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Victory in the Texas Supreme Court

The Potter Minton team of Glenn Thames and Ronald Stutes successfully appealed to the Supreme Court of Texas for a Writ of Mandamus in the case of In re Castle Texas Production Limited Partnership.

The case was an oil and gas dispute that began over 22 years ago. After a trial that resulted in victory for both sides, Potter Minton’s client, Castle, won the first of several appeals, obtaining affirmance of its countersuit and reversal of the judgment obtained by the Long Trusts. The case was then remanded to the trial court for “calculation of pre-judgment interest.”

This led to several attempts to get the trial court to calculate pre-judgment interest. But since the trial court insisted on reopening the record and conducting further proceedings, Castle waived its right to pre-judgment interest and submitted a judgment for post-judgment interest running from the date of the first judgment, which the court signed.

The Long Trusts appealed this judgment, asking the appellate courts to rule that because the record had been reopened, the post-judgment interest would run from the date of the second final judgment. The Supreme Court ultimately ruled in favor of the Long Trusts and ordered the trial court to enter judgment with the post-judgment interest to run from the date of the second judgment.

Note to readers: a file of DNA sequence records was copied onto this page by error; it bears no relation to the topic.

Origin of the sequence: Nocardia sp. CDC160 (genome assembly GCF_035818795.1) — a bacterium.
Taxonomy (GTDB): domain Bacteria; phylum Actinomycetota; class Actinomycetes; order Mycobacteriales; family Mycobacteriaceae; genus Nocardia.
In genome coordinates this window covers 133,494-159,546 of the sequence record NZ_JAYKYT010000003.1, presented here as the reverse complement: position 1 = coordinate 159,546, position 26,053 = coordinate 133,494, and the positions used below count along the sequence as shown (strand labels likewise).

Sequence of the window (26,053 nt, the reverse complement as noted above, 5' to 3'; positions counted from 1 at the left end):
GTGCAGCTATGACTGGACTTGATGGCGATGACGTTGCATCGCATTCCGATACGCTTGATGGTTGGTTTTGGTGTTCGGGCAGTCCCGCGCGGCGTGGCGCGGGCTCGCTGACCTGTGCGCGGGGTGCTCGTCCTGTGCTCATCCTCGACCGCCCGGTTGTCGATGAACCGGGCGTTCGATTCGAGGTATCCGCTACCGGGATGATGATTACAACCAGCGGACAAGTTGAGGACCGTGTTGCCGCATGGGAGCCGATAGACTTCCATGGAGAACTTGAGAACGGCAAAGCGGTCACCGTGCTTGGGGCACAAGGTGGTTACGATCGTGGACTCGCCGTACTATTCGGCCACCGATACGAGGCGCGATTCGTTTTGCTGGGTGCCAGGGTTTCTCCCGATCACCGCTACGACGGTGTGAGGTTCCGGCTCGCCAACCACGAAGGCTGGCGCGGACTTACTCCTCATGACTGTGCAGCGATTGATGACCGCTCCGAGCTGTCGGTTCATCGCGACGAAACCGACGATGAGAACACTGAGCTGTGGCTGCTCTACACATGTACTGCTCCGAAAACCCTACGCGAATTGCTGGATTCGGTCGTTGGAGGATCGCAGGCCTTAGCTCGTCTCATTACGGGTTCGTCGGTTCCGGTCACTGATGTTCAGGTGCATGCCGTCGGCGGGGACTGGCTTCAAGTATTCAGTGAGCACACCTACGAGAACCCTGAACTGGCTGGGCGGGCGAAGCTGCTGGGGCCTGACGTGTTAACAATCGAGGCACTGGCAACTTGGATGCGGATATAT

But the Long Trusts weren’t satisfied and successfully convinced the trial court to again reopen the record to determine post-judgment interest, a maneuver that would have resulted in further delay and a reduction of the amount of interest owed. Potter Minton petitioned the Tyler Court of Appeals for a writ of mandamus, which was denied in a 2-1 decision. However, Thames and Stutes took the case to the Supreme Court of Texas, which reversed the Tyler Court of Appeals and conditionally granted the writ of mandamus, ordering the trial court to enter judgment in favor of Castle with interest going back several years to the date of the second trial court judgment. The victory resulted in an increase of over $1 million to the judgment previously obtained for the firm’s client.